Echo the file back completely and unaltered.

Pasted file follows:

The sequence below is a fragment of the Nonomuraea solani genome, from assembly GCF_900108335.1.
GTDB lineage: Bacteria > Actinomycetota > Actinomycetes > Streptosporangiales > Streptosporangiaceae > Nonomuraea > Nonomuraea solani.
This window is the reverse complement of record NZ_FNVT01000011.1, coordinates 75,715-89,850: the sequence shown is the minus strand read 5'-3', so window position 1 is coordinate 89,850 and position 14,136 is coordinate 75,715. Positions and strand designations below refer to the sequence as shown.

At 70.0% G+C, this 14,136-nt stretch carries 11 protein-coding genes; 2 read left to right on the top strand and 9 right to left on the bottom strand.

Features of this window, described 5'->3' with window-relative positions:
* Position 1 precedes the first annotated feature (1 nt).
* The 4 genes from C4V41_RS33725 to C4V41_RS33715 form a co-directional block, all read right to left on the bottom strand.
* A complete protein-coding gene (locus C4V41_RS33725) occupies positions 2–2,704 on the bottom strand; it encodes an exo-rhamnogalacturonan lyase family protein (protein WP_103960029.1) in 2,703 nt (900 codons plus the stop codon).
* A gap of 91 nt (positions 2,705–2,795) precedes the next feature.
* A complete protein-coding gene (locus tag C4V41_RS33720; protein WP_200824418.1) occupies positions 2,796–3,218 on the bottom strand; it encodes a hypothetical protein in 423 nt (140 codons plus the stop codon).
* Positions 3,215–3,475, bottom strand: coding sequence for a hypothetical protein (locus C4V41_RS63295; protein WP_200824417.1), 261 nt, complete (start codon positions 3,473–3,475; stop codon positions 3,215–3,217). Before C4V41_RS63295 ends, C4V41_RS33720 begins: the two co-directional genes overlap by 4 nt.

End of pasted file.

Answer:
The sequence below is a fragment of the Nonomuraea solani genome, from assembly GCF_900108335.1.
GTDB lineage: Bacteria > Actinomycetota > Actinomycetes > Streptosporangiales > Streptosporangiaceae > Nonomuraea > Nonomuraea solani.
This window is the reverse complement of record NZ_FNVT01000011.1, coordinates 75,715-89,850: the sequence shown is the minus strand read 5'-3', so window position 1 is coordinate 89,850 and position 14,136 is coordinate 75,715. Positions and strand designations below refer to the sequence as shown.

At 70.0% G+C, this 14,136-nt stretch carries 11 protein-coding genes; 2 read left to right on the top strand and 9 right to left on the bottom strand.

Features of this window, described 5'->3' with window-relative positions:
* Position 1 precedes the first annotated feature (1 nt).
* The 4 genes from C4V41_RS33725 to C4V41_RS33715 form a co-directional block, all read right to left on the bottom strand.
* A complete protein-coding gene (locus C4V41_RS33725) occupies positions 2–2,704 on the bottom strand; it encodes an exo-rhamnogalacturonan lyase family protein (protein WP_103960029.1) in 2,703 nt (900 codons plus the stop codon).
* A gap of 91 nt (positions 2,705–2,795) precedes the next feature.
* A complete protein-coding gene (locus tag C4V41_RS33720; protein WP_200824418.1) occupies positions 2,796–3,218 on the bottom strand; it encodes a hypothetical protein in 423 nt (140 codons plus the stop codon).
* Positions 3,215–3,475, bottom strand: coding sequence for a hypothetical protein (locus C4V41_RS63295; protein WP_200824417.1), 261 nt, complete (start codon positions 3,473–3,475; stop codon positions 3,215–3,217). Before C4V41_RS63295 ends, C4V41_RS33720 begins: the two co-directional genes overlap by 4 nt.